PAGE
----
Quotulatiousness

October 4, 2017

Camille Paglia on the cultural influence of Hugh Hefner and Playboy

Filed under: Media, USA — Tags: , , , , — Nicholas @ 03:00

In the Hollywood Reporter, Jeanie Pyun talks to Camille Paglia about the late Hugh Hefner and his once-mighty Playboy empire:

Have you ever been to a party at the Playboy Mansion?

No, I’m not a partygoer! (Laughs.)

So let me just ask: Was Hugh Hefner a misogynist?

Absolutely not! The central theme of my wing of pro-sex feminism is that all celebrations of the sexual human body are positive. Second-wave feminism went off the rails when it was totally unable to deal with erotic imagery, which has been a central feature of the entire history of Western art ever since Greek nudes.

So let’s dig in a little — what would you say was Playboy‘s cultural impact?

Hugh Hefner absolutely revolutionized the persona of the American male. In the post-World War II era, men’s magazines were about hunting and fishing or the military, or they were like Esquire, erotic magazines with a kind of European flair.

Hefner reimagined the American male as a connoisseur in the continental manner, a man who enjoyed all the fine pleasures of life, including sex. Hefner brilliantly put sex into a continuum of appreciative response to jazz, to art, to ideas, to fine food. This was something brand new. Enjoying fine cuisine had always been considered unmanly in America. Hefner updated and revitalized the image of the British gentleman, a man of leisure who is deft at conversation — in which American men have never distinguished themselves — and the art of seduction, which was a sport refined by the French.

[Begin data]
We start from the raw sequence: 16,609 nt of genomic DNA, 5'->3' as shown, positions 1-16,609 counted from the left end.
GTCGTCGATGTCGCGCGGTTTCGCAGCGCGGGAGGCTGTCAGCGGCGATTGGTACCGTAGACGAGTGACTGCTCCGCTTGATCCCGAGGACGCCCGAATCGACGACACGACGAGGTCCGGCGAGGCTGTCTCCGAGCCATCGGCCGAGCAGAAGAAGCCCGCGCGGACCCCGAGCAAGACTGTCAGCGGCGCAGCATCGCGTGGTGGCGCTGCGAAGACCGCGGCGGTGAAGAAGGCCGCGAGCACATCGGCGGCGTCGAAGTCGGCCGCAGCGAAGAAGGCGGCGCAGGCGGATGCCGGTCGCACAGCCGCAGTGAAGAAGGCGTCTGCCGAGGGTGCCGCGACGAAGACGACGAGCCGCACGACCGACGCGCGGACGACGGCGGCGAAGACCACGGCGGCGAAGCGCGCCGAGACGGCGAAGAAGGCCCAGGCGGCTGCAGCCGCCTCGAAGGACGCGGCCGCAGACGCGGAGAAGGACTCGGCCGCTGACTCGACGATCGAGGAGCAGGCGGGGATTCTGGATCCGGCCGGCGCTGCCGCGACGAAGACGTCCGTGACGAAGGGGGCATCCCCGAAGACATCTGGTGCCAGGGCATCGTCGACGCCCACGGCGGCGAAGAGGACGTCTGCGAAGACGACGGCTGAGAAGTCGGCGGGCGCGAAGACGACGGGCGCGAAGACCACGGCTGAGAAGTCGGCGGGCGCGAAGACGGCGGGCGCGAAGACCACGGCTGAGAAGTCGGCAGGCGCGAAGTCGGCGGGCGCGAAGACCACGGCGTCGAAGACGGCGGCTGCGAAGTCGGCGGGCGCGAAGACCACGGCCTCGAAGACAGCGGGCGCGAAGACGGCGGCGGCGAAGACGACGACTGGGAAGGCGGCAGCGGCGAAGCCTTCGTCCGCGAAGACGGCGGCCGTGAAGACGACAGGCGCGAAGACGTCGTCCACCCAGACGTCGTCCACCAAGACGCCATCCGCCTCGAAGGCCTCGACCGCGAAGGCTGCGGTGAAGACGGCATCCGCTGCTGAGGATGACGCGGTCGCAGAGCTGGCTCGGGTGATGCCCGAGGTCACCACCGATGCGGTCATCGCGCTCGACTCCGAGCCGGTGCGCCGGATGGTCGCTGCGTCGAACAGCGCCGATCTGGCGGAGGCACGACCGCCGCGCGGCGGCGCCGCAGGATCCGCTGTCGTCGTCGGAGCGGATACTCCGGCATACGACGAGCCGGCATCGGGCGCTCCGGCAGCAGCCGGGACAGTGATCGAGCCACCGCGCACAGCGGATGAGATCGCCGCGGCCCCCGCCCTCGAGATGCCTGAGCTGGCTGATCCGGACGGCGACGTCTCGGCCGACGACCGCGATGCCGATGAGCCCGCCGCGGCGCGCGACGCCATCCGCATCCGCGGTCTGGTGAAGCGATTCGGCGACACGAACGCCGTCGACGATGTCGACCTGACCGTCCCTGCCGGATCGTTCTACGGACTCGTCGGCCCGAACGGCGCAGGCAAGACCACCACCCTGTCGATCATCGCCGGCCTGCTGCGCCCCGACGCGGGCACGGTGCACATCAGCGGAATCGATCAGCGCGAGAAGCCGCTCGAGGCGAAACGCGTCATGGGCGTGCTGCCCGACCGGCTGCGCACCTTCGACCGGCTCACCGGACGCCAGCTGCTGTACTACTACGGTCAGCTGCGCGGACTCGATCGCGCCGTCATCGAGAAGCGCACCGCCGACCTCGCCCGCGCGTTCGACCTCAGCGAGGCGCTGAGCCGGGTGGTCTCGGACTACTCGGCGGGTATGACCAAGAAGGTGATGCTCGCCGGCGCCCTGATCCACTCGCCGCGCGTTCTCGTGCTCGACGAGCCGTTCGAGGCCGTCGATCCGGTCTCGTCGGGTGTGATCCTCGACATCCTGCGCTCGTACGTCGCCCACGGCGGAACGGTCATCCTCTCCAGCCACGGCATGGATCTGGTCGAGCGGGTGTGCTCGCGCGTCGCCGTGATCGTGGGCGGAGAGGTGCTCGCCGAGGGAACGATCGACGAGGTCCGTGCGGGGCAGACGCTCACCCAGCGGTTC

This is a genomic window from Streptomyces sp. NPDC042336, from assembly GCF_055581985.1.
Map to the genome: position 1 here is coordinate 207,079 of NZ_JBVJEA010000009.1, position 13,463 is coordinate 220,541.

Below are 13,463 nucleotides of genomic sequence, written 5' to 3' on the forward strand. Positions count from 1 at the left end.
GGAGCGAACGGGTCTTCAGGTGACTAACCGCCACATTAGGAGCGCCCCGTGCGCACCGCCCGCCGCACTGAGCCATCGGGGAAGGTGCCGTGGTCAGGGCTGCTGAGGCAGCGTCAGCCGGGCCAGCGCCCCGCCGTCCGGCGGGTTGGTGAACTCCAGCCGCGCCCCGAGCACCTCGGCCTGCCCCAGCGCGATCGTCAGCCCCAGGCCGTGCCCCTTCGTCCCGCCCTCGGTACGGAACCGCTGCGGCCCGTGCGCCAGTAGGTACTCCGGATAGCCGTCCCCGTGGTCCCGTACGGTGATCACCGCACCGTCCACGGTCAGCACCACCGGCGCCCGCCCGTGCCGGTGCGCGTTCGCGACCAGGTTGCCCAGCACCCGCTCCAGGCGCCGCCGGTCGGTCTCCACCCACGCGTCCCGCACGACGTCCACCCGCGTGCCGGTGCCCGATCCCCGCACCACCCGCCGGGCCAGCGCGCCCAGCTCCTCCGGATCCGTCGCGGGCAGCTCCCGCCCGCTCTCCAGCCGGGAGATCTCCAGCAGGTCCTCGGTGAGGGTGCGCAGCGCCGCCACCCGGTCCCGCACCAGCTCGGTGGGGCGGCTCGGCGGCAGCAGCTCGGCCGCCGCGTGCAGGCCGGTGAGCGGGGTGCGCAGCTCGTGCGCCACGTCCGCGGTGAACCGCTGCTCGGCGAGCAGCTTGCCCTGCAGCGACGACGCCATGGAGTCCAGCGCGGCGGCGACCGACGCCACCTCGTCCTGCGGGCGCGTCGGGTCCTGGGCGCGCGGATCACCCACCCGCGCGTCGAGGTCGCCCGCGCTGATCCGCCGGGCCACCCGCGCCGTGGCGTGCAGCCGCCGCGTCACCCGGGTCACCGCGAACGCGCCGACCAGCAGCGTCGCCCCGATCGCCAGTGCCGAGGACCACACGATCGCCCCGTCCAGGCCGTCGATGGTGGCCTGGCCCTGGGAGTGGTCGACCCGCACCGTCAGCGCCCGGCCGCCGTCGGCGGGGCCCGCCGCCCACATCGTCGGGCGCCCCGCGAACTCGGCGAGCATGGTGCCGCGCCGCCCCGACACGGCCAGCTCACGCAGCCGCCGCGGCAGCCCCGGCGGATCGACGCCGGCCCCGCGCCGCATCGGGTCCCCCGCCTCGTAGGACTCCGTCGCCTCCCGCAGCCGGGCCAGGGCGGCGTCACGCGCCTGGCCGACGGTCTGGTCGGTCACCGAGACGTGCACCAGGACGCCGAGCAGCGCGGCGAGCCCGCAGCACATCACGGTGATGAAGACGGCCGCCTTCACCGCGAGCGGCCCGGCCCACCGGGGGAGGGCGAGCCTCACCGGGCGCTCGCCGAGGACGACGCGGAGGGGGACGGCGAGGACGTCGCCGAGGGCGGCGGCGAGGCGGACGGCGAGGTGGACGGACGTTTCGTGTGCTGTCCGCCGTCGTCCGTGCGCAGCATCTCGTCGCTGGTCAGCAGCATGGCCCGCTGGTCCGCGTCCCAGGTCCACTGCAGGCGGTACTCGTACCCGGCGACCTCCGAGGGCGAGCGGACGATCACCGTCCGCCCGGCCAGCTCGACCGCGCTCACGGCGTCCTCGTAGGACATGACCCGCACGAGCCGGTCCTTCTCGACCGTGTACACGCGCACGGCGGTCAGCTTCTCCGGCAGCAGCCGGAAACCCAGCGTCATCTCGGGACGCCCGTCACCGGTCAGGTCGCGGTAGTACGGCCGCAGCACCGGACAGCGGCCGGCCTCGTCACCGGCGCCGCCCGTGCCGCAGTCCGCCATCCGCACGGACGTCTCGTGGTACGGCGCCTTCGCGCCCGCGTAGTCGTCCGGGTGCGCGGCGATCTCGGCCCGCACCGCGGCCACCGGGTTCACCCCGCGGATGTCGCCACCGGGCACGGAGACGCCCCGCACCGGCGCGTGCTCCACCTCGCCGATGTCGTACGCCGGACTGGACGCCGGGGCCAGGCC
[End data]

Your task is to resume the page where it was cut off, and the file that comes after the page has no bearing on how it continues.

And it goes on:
Hefner’s new vision of American masculinity was part of his desperate revision of his own Puritan heritage. On his father’s side, he descended directly from William Bradford, who came over on the Mayflower and was governor of Plymouth Colony, the major settlement of New England Puritans.

But Hefner’s worldview was already dated by the explosion of the psychedelic 1960s. The anything-goes, free-love atmosphere — illustrated by all that hedonistic rolling around in the mud at Woodstock in 1969 — made the suave Hefner style seem old-fashioned and buttoned up. Nevertheless, I have always taken the position that the men’s magazines — from the glossiest and most sophisticated to the rawest and raunchiest — represent the brute reality of sexuality. Pornography is not a distortion. It is not a sexist twisting of the facts of life but a kind of peephole into the roiling, primitive animal energies that are at the heart of sexual attraction and desire.

What could today’s media learn from what Hef did at Playboy?

It must be remembered that Hefner was a gifted editor who knew how to produce a magazine that had great visual style and that was a riveting combination of pictorial with print design. Everything about Playboy as a visual object, whether you liked the magazine or not, was lively and often ravishing.

H/T to Kathy Shaidle for the link.

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